In a famous joke from the communist era, a listenersends in a question to a Soviet radio station: “Is it true that cars are being given out for free on Moscow’s Red Square?”. “Generally speaking, yes – it’s true”, was the initial response. But then came a more detailed answer: “It’s happening in Leningrad, not Moscow; it’s bicycles, not cars; and they’re being stolen, not given out.”
The same can be said of somearticles published recently about Poland’s plans to reform its pension system. Generally speaking, yes – part of the assets will be transferred to a pay-as-you-go system. But the rest of the picture painted by the authors of those texts is about as true as the great car giveaway in Red Square. Read more
The numbers are not head-turners, but the latest retail sales data out of Poland show the country continuing a steady, if unspectacular, economic revival – which means continued support for current low interest rates.
Retail sales in September grew by an annual 3.9 per cent, below analysts expectations of 4.7 per cent but still enough to show that the economy is rebounding from a sharp slump in the first half of the year. Read more
Poland’s economic recovery is gathering steam, with new industrial production numbers showing that growth in central Europe’s largest country is picking up sharply.
September’s industrial production was accelerated to 6.2 per cent on an annual basis, up from 2.2 per cent in August. Read more
Most people looking at a global economy buffeted by five years of crises and turmoil would be loath to call this a “Golden Age”. But that is just what Poland is experiencing, according to a new World Bank paper.
Marcin Piatkowski, a World Bank economist, makes the fairly convincing argument that central Europe’s largest economy is enjoying its greatest period of stability since the country appeared on the map of European history more than a thousand years ago. Read more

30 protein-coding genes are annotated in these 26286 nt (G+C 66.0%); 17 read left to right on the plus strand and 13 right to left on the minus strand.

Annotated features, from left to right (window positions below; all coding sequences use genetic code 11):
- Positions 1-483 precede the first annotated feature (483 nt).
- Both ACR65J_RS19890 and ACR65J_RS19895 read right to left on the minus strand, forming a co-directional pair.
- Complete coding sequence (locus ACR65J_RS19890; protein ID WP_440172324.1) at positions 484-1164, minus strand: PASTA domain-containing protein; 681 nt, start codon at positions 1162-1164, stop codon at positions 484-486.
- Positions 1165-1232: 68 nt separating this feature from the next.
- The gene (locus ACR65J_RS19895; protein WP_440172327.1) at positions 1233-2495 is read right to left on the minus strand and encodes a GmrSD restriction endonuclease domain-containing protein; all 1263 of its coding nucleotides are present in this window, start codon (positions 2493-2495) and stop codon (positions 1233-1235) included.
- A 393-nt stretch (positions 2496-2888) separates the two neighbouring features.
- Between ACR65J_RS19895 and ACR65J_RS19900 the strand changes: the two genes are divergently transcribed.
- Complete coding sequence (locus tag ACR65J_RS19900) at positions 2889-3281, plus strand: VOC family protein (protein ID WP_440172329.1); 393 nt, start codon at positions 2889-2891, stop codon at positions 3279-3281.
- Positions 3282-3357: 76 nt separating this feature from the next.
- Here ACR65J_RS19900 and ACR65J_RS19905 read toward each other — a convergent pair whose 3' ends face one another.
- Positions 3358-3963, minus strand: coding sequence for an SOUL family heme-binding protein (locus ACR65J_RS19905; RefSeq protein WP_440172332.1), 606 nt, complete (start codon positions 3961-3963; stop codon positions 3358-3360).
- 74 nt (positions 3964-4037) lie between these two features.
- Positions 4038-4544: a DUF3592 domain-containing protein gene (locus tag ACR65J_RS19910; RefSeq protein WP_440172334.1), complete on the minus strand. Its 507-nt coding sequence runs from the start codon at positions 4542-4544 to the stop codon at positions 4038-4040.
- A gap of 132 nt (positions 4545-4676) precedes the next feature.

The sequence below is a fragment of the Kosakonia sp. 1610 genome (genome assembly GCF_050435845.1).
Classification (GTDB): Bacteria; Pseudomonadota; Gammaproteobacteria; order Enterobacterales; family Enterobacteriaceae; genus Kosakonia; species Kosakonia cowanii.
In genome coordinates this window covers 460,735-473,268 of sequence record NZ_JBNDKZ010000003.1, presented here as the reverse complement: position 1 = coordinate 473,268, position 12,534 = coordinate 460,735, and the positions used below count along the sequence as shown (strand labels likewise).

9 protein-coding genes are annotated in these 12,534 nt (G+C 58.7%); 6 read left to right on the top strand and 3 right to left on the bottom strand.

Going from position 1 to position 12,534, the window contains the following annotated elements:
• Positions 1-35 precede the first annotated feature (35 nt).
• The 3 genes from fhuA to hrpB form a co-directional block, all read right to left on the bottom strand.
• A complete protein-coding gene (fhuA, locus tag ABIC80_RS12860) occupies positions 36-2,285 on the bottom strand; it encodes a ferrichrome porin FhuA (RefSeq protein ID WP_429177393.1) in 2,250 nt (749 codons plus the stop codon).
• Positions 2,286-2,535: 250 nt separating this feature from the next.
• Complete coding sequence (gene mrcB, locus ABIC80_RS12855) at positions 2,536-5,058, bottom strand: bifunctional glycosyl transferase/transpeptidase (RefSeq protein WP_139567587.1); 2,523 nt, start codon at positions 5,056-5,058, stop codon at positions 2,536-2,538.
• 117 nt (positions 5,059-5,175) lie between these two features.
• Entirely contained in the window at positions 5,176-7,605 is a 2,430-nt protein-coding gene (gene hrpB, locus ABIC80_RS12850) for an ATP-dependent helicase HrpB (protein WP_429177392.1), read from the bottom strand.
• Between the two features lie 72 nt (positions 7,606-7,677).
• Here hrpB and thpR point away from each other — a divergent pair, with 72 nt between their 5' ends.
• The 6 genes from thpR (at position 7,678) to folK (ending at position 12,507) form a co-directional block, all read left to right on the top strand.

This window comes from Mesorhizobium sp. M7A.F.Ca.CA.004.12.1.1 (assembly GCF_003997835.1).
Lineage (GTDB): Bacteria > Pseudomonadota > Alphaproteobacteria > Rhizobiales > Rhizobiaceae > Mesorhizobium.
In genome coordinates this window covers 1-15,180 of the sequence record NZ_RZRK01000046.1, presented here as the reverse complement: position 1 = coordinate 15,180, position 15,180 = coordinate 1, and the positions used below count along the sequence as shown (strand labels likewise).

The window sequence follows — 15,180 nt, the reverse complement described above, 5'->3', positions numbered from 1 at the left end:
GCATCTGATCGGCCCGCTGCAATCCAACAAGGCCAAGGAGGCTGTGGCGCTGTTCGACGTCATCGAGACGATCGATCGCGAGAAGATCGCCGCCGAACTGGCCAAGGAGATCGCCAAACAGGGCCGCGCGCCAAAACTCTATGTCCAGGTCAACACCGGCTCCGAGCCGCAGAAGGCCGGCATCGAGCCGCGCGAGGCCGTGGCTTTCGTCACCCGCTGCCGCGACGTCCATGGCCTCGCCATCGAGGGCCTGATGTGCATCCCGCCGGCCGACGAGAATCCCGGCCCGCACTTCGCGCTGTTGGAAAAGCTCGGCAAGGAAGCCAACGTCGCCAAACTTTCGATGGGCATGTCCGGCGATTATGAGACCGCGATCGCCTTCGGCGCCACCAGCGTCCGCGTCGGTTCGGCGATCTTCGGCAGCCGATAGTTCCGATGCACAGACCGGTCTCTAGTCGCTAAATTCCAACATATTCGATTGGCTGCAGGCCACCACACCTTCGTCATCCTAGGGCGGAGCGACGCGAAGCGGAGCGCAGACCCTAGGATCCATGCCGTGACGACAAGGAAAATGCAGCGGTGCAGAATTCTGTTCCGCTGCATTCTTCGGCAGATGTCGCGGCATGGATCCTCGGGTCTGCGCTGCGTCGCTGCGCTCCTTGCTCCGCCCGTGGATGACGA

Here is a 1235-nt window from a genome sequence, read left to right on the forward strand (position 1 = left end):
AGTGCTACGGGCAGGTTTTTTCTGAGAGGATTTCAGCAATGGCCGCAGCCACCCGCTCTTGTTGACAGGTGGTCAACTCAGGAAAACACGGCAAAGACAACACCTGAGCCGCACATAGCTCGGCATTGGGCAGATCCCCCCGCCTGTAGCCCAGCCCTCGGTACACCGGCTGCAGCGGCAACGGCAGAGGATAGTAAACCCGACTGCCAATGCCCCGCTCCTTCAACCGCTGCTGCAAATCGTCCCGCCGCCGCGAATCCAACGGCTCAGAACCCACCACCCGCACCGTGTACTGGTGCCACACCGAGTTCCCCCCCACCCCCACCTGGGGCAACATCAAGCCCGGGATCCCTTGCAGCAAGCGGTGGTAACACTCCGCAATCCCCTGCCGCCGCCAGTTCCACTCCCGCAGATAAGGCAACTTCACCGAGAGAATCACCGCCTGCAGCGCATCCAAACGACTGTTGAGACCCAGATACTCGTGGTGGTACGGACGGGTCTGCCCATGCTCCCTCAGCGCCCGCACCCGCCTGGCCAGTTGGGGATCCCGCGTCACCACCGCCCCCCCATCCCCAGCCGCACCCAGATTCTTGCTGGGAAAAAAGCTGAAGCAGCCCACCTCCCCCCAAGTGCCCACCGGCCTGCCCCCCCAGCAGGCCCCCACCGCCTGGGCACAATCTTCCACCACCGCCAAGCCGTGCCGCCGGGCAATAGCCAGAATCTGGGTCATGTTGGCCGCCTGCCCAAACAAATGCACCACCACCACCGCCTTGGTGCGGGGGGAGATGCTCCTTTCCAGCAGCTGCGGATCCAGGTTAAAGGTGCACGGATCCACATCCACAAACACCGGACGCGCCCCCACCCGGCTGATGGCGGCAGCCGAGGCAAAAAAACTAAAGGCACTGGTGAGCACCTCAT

No surprise from the National Bank of Poland’s rate-setting Monetary Policy Council on Wednesday after it decided not to budge from the current record low benchmark of 2.5 per cent.
With signs that the economy hit bottom in the first quarter of this year and has since been slowly recovering, the chances of any action on the part of the MPC were fairly minimal. Read more
Polish premier Donald Tusk recently announced that Poland’s economic slump was over and predicted a return to faster growth, but that message doesn’t seem to have got through to the thousands of angry labour union activists who descended on Warsaw on Wednesday for several days of anti-government protests. Read more
With its back pressed against the fiscal wall by an unexpectedly sharp economic slowdown, Poland’s government on Wednesday took an axe to part of the country’s pension system in a bid to bolster public finances.
Premier Donald Tusk said that part of the country’s obligatory pension system run by private funds would be dramatically revamped, with 120bn zlotys ($37bn) in government bonds held by the 14 funds being transferred to the government pension scheme and cancelled, which will reduce public debt by about 8 percentage points from its current 55 per cent of gross domestic product. Read more
Poland’s economic slump is over – that’s the word from Donald Tusk on Tuesday at an annual economic forum in the Polish mountain resort town of Krynica, announcing the start of an economic rebound that may also bolster the Polish premier’s sagging political fortunes. Read more
Is Poland’s sluggish economy on the road to recovery? There were further signs that it might be on Tuesday, as retail sales in June showed a bigger than expected expansion of 1.8 per cent compared with the same month last year, and unemployment continued to edge down. Read more